Plenty of Time to Get Cooking and Feed Body and Soul
Like so many others, I've had a little too much time at home these past few months, what with a pandemic raging around the world and everyone pretty much quarantined in place. What better time than to sharpen culinary skills and infuse the house with the smells of home cooking? OK, maybe that's not your cup of tea, but I had a field day!
I've been a vegetarian cook for most of my life. Not that you would have expected it from my childhood kitchen table, where it was pretty much meat and potatoes most nights. But after four years of college dining featuring some sort of questionable "mystery meat" and the sudden responsibility to fend for myself, I discovered something about myself. I didn't really like meat. Never did. Didn't crave it, didn't miss it. Instead, I found myself wandering through these amazing farmer's markets, admiring incredibly fresh local produce and discovering wonderful, unusual international foods. And I loved it! I began acquiring spices from around the world and cookbooks with easy-to-follow vegetarian recipes from Mediterranean, middle Eastern, Indian, and Asian cuisines, and was soon cranking out the most yummy smelling and tasting dinners.
This Armenian vegetable casserole is one of my favorites. It's relatively easy to make: just chop up the veggies and bake for a few hours. The aroma fills the house and smells as good as it tastes. Both meat eaters and vegetarians love it - it's terrific as a main course and works beautifully the next day as a side dish for burgers, fish, or other entree. I make it year-round. Wintertime, I pair it with my herbed tomato-vegetable soup (shared in an earlier post). In summer, it's great with corn-on-the-cob and watermelon. Anytime of the year, it's fantastic when preceded with a glass of wine and followed up with something chocolate! Makes staying at home a bit more pleasant. I hope you enjoy my casserole as much as I do.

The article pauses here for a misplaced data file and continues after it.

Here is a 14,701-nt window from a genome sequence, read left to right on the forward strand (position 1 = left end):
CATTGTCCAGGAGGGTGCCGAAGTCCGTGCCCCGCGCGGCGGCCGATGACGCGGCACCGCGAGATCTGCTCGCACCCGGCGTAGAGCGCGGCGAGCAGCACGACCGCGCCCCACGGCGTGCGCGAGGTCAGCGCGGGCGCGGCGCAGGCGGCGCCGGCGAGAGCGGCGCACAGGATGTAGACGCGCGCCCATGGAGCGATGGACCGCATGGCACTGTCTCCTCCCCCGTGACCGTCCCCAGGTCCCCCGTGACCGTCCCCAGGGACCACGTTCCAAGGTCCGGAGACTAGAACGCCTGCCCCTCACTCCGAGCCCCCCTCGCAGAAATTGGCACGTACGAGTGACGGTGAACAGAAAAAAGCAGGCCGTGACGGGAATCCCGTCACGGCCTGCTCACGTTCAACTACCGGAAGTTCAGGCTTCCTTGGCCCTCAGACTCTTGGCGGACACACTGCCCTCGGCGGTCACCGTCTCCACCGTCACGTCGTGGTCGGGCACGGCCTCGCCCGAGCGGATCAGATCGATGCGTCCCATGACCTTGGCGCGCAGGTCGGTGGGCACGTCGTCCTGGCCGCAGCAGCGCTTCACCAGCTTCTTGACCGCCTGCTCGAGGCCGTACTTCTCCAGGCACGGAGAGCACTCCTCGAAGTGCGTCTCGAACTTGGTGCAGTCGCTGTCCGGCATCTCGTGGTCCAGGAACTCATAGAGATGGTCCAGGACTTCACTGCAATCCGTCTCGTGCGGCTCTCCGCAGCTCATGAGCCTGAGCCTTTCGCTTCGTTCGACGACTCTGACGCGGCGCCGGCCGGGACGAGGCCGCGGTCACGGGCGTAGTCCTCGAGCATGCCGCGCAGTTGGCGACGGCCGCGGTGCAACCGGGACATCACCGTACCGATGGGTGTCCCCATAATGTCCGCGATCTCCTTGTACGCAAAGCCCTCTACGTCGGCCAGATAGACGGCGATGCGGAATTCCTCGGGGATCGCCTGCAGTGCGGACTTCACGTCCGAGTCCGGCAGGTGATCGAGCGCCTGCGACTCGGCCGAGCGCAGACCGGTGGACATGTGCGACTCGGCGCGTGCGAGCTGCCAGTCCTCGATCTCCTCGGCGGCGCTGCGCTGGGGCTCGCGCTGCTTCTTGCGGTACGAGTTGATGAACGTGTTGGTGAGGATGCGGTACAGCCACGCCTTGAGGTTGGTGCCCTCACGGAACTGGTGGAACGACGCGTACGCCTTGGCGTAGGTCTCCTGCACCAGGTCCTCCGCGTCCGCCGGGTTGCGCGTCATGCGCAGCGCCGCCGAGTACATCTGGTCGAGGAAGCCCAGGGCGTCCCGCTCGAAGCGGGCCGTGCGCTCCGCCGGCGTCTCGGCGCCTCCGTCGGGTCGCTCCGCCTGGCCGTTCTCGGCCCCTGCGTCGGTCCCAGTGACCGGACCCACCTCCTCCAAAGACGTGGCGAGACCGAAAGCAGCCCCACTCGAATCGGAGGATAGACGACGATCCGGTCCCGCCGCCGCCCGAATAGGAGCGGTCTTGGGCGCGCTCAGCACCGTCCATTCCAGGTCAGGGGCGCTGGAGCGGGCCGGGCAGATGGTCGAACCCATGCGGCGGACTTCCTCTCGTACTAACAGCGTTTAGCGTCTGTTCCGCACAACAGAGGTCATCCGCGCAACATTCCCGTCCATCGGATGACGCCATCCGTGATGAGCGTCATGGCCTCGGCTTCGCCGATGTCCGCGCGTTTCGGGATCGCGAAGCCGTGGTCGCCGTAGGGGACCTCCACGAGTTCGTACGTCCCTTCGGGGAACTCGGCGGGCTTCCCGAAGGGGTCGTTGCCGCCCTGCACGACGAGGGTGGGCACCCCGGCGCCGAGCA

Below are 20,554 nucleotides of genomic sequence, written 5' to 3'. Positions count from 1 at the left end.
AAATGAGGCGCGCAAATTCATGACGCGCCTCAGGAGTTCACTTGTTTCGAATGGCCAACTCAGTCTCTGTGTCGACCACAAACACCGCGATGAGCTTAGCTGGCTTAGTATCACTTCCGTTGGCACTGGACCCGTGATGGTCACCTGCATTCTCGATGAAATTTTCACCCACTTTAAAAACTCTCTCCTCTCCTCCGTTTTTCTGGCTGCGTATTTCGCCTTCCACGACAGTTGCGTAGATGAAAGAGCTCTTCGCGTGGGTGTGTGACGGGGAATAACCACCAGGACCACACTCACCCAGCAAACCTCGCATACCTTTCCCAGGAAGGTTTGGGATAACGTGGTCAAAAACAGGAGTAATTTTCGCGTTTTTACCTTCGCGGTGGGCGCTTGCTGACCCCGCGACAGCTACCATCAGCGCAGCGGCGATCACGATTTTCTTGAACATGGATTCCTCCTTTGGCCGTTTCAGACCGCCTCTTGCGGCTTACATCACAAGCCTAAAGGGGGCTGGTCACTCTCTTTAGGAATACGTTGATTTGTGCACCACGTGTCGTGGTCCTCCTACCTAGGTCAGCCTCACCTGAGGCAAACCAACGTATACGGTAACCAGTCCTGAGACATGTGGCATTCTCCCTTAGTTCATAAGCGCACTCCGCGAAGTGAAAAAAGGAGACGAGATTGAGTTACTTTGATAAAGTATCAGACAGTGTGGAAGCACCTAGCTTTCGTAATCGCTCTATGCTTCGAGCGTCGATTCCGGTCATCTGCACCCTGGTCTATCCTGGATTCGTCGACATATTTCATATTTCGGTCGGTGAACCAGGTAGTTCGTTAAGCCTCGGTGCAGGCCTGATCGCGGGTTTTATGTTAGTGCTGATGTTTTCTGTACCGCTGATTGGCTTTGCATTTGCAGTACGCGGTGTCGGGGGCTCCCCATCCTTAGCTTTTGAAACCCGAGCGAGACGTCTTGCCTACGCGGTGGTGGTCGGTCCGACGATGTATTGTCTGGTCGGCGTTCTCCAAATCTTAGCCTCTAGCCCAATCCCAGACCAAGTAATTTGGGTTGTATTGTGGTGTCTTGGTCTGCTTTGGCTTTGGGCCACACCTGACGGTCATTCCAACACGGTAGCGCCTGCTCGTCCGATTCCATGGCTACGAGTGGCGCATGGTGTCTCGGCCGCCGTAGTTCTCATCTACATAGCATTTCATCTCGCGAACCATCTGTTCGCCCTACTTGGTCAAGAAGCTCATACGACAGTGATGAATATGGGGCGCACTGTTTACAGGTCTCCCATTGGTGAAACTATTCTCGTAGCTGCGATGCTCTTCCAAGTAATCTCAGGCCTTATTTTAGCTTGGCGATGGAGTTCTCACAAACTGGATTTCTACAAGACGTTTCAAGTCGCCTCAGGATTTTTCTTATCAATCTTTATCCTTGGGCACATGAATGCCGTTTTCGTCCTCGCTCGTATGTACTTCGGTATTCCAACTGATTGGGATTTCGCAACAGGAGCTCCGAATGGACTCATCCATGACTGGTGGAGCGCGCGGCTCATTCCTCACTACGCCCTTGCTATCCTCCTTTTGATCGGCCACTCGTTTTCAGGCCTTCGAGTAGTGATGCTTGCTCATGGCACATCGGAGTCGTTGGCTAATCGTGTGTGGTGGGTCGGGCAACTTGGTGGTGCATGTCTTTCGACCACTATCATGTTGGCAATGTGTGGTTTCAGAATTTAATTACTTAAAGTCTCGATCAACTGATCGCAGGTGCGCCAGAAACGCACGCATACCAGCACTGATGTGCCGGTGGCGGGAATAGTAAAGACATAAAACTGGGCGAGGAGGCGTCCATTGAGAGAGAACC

Armenian Vegetable Casserole
Serve in wide soup bowls with a mound of yogurt on top to melt down into the marvelous juices!
1/2 pound green beans
1 medium size (about 1 lb) eggplant, unpeeled, and cut into 1 inch cubes
2 large onions, cut into 1 inch cubes
3 medium size carrots, cut into 3/4 inch thick slanting slices
2 large stalks celery, cut into 1/2 inch thick slices
1 large red or green bell pepper , seeded, cut into 1 inch squares
2 large thin-skinned potatoes, peeled and cut into 1 1/2 inch cubes
1 can (about 1 lb) pear-shaped tomatoes
1/4 cup olive oil or salad oil
1/2 cup catsup
About 2 teaspoons salt
1 1/2 teaspoons each sugar and dry basil
1/4 teaspoon pepper
3 small zucchini
1 cup plain yogurt
Snap off ends of green beans and cut into 2 inch lengths. Combine in a 5 quart or larger casserole (I use a Dutch oven) with eggplant, onions, carrots, celery, bell pepper, and potatoes.
Drain juice from tomatoes into casserole. Chop tomatoes and add to casserole. Chop tomatoes and add to casserole, along with olive oil, catsup, salt, sugar, basil, and pepper. Stir gently.
Cover casserole and bake in a 350 degree oven for 1 1/2 hours or until vegetables are almost tender, removing lid and basting vegetables with juices about every 30 minutes.
Meanwhile, remove ends of zucchini and cut into 1/2 inch slices. Remove casserole from oven and gently mix in the zucchini. Return to over and bake uncovered for 20 to 30 minutes or until vegetables are tender.
Serve hot or at room temperature with a generous spoonful of yogurt on each serving. Makes 8 servings.